A writer for Christianity Today wonders why God is missing from Downton Abbey, the PBS series that has engaged Americans as surely as Brideshead Revisited did almost three decades ago.
It's been well reported that Downton Abbey is the most successful British period piece since Brideshead Revisited, the series based on the Evelyn Waugh novel. Both are set in roughly the same geographic and economic regions—and as of Season 3, with some time overlap as well. Both stories mark long and descending trajectories for once-in its characters' passionate and complex relationships with God. great English families. But the plot of Brideshead is driven by and steeped Waugh's story turns on a crisis of faith that both sums up the sea changes of aristocratic life at the end of the nineteenth century and transcends earthly questions with spiritual ones. (Why is GOD Still Absent from Downton Abbey?)
Perhaps God’s “absence” from the new series testifies that folks in the second decade of the 21st century have stopped grappling with God and left the wrestling ring of faith. (Jacob wrestles with God) The Genesis account of an all-night wrestling match between Jacob and a man captures my heart’s struggle with the knowledge of my guilt and grief and my understanding of God – but I doubt I could make it through a literal night like Jacob did. Too often, I give up struggling because of my own willfulness or worries. And sometimes it just hurts too much to keep hanging on to an unseen God.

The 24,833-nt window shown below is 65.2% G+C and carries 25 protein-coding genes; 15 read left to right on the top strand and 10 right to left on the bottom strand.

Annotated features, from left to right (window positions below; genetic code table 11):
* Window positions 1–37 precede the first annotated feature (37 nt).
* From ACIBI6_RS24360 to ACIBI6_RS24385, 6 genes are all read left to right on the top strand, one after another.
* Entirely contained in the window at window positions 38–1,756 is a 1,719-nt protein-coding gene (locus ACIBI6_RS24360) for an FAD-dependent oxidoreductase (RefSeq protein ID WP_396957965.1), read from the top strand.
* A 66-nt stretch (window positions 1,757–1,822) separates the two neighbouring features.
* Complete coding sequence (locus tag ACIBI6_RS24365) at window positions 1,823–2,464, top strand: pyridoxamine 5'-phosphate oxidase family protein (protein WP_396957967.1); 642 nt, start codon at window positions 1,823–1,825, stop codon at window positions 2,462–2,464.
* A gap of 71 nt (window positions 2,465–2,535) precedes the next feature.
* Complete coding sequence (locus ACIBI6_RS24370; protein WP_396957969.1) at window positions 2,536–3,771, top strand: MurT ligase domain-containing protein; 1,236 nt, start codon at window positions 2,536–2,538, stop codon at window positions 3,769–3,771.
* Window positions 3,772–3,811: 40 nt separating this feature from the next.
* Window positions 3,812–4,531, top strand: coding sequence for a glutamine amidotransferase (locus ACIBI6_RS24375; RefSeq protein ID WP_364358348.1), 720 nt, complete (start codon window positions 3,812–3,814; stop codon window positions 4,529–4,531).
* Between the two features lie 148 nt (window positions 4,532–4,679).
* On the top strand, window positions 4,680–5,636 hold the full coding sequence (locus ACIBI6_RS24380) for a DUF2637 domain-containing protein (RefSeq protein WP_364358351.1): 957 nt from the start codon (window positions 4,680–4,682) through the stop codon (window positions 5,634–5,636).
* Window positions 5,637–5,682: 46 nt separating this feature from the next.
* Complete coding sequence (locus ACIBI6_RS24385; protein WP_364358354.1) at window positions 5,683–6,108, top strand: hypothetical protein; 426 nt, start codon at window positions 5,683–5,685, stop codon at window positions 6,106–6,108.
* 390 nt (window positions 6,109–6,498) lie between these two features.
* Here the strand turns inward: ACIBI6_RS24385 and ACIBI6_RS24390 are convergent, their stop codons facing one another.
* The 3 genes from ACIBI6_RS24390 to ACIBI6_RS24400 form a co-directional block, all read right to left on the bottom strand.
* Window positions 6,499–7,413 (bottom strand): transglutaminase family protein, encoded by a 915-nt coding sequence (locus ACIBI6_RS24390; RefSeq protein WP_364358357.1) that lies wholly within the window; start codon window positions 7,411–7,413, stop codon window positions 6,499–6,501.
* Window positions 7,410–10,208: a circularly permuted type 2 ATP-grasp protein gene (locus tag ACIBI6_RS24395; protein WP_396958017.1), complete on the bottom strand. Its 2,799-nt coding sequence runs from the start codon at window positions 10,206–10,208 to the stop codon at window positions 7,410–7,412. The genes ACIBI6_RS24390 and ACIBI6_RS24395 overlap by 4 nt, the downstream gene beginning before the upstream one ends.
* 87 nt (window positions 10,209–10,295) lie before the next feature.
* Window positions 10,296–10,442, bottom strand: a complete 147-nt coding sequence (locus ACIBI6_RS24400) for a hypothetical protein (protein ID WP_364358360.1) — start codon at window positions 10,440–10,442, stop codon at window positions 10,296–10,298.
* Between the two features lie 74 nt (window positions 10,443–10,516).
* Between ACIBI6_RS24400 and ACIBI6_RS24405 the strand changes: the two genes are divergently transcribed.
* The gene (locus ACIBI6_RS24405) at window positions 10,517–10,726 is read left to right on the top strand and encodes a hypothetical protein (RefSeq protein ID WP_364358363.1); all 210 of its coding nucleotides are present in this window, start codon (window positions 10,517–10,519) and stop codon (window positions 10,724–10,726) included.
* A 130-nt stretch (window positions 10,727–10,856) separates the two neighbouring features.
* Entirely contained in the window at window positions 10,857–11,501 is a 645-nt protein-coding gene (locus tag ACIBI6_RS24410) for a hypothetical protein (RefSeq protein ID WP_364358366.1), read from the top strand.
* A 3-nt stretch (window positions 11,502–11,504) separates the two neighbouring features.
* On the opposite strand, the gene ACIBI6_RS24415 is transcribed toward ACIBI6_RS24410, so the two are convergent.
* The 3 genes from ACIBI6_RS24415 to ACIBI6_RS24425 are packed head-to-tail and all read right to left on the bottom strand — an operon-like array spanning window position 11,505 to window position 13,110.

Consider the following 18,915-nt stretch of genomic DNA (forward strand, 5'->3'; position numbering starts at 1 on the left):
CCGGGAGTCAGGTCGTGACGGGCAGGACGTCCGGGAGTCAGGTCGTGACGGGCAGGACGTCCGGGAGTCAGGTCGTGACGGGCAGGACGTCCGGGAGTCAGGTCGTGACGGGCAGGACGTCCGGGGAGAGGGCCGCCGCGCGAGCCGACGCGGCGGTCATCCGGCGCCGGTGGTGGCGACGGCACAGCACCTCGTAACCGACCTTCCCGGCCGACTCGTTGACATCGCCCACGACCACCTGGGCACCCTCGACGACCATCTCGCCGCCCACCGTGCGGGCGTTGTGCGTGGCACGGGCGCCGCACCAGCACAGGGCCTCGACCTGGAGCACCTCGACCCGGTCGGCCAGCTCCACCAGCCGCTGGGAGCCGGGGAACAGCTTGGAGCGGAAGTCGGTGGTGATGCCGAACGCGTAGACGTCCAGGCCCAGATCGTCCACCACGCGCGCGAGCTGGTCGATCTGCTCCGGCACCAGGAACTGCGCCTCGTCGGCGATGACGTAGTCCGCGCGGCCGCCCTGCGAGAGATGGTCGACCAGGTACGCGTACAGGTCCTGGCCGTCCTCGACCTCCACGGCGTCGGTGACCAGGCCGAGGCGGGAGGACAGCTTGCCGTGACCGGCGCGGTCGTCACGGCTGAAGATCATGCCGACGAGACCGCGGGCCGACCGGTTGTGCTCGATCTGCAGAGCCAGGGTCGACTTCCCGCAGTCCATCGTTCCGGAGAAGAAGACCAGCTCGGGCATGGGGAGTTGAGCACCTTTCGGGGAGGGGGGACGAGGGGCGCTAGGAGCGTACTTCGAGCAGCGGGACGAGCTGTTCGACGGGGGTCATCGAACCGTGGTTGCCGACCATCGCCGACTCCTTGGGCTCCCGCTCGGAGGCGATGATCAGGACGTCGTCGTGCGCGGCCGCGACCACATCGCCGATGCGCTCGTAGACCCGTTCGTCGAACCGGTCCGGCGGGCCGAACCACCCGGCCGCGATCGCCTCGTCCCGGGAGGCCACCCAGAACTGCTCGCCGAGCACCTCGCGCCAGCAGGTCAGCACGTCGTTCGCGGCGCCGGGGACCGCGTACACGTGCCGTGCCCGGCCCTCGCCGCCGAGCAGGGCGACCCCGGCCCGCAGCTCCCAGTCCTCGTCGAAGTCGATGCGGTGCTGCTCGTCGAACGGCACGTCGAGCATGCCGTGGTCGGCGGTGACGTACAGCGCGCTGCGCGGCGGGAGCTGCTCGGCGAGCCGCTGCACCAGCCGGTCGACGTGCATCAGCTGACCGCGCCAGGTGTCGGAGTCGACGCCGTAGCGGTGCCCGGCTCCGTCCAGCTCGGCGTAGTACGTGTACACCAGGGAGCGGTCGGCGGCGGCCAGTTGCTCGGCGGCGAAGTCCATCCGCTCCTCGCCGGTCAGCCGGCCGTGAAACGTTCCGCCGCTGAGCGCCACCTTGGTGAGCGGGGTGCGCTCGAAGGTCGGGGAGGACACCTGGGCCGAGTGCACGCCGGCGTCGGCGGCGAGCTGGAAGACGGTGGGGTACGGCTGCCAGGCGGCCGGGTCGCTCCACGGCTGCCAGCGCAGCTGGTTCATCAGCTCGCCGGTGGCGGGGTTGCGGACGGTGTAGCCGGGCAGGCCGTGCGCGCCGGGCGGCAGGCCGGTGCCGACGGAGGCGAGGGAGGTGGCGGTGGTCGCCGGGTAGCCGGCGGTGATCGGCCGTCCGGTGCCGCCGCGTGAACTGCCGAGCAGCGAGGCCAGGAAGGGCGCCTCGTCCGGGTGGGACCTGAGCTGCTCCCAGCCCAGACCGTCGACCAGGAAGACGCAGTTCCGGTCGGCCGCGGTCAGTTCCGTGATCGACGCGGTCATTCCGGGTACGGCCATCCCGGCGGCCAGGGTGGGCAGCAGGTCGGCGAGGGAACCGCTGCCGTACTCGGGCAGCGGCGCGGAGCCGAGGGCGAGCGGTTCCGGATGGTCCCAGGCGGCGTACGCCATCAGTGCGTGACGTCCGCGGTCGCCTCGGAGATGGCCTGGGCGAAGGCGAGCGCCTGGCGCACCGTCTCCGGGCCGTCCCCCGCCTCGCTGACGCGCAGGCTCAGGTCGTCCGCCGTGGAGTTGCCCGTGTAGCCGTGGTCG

This isn’t so distinct from the struggles of Americans or Brits in last century – or from the angst of Evelyn Waugh’s memorable characters, or our new friends from Downton Abbey. Real life hurts – and our struggles alongside the reality of war, human frailty and financial ruin that both works of fiction captured are recognizable. But none of struggles, or the author, Evelyn Waugh, faced the cultural, social and legal marginalization that Christians face today.
Britain: Judge Rules Christians Have No Right to Refuse to Work on Sundays
A new court ruling in Britain says Christians have no right to refuse to work on Sundays because it is not a "core component" of their beliefs, The Telegraph reports . . . The ruling . . . essentially means the courts are now in a position of deciding what is and what is not a "core" doctrine of Christianity. (Crosswalk)
Explaining our faith may become more problematical as Christianity is no longer an influencer of the culture. But living out our faith – well, that's the history of what it’s all about. Here’s where the Bible can be helpful. (Psalm 119:65-72)
And here’s where I hope Christian artists and writers will succeed – pointing folks to God in times when His enemy seems more powerful and attractive than HE is.
God, I believe – help thou my unbelief (Mark 9:24)